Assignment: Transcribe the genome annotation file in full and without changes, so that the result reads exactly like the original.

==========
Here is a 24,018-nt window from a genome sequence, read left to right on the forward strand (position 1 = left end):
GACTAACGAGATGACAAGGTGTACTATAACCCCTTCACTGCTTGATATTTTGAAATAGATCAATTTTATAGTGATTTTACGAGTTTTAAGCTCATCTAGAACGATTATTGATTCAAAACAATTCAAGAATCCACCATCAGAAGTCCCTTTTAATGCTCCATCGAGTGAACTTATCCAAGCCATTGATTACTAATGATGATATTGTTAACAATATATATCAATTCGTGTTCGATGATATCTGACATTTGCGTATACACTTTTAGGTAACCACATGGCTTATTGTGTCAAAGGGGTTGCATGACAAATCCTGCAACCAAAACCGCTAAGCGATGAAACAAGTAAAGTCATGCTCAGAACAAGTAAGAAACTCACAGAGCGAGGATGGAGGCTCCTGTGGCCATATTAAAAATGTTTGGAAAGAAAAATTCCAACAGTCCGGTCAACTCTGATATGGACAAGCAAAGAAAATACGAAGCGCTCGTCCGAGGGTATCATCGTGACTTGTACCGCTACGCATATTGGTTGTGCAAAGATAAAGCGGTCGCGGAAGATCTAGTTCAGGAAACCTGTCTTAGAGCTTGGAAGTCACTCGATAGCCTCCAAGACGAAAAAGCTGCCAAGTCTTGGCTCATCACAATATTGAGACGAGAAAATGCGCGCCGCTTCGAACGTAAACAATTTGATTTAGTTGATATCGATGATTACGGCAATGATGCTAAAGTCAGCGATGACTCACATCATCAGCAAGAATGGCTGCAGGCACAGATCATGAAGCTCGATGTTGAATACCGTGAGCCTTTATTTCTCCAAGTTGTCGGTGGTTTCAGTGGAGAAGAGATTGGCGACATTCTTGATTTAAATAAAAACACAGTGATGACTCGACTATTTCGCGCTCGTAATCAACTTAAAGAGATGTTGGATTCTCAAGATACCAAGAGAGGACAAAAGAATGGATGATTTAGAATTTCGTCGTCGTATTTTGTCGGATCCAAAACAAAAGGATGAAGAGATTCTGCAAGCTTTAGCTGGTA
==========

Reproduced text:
Here is a 24,018-nt window from a genome sequence, read left to right on the forward strand (position 1 = left end):
GACTAACGAGATGACAAGGTGTACTATAACCCCTTCACTGCTTGATATTTTGAAATAGATCAATTTTATAGTGATTTTACGAGTTTTAAGCTCATCTAGAACGATTATTGATTCAAAACAATTCAAGAATCCACCATCAGAAGTCCCTTTTAATGCTCCATCGAGTGAACTTATCCAAGCCATTGATTACTAATGATGATATTGTTAACAATATATATCAATTCGTGTTCGATGATATCTGACATTTGCGTATACACTTTTAGGTAACCACATGGCTTATTGTGTCAAAGGGGTTGCATGACAAATCCTGCAACCAAAACCGCTAAGCGATGAAACAAGTAAAGTCATGCTCAGAACAAGTAAGAAACTCACAGAGCGAGGATGGAGGCTCCTGTGGCCATATTAAAAATGTTTGGAAAGAAAAATTCCAACAGTCCGGTCAACTCTGATATGGACAAGCAAAGAAAATACGAAGCGCTCGTCCGAGGGTATCATCGTGACTTGTACCGCTACGCATATTGGTTGTGCAAAGATAAAGCGGTCGCGGAAGATCTAGTTCAGGAAACCTGTCTTAGAGCTTGGAAGTCACTCGATAGCCTCCAAGACGAAAAAGCTGCCAAGTCTTGGCTCATCACAATATTGAGACGAGAAAATGCGCGCCGCTTCGAACGTAAACAATTTGATTTAGTTGATATCGATGATTACGGCAATGATGCTAAAGTCAGCGATGACTCACATCATCAGCAAGAATGGCTGCAGGCACAGATCATGAAGCTCGATGTTGAATACCGTGAGCCTTTATTTCTCCAAGTTGTCGGTGGTTTCAGTGGAGAAGAGATTGGCGACATTCTTGATTTAAATAAAAACACAGTGATGACTCGACTATTTCGCGCTCGTAATCAACTTAAAGAGATGTTGGATTCTCAAGATACCAAGAGAGGACAAAAGAATGGATGATTTAGAATTTCGTCGTCGTATTTTGTCGGATCCAAAACAAAAGGATGAAGAGATTCTGCAAGCTTTAGCTGGTA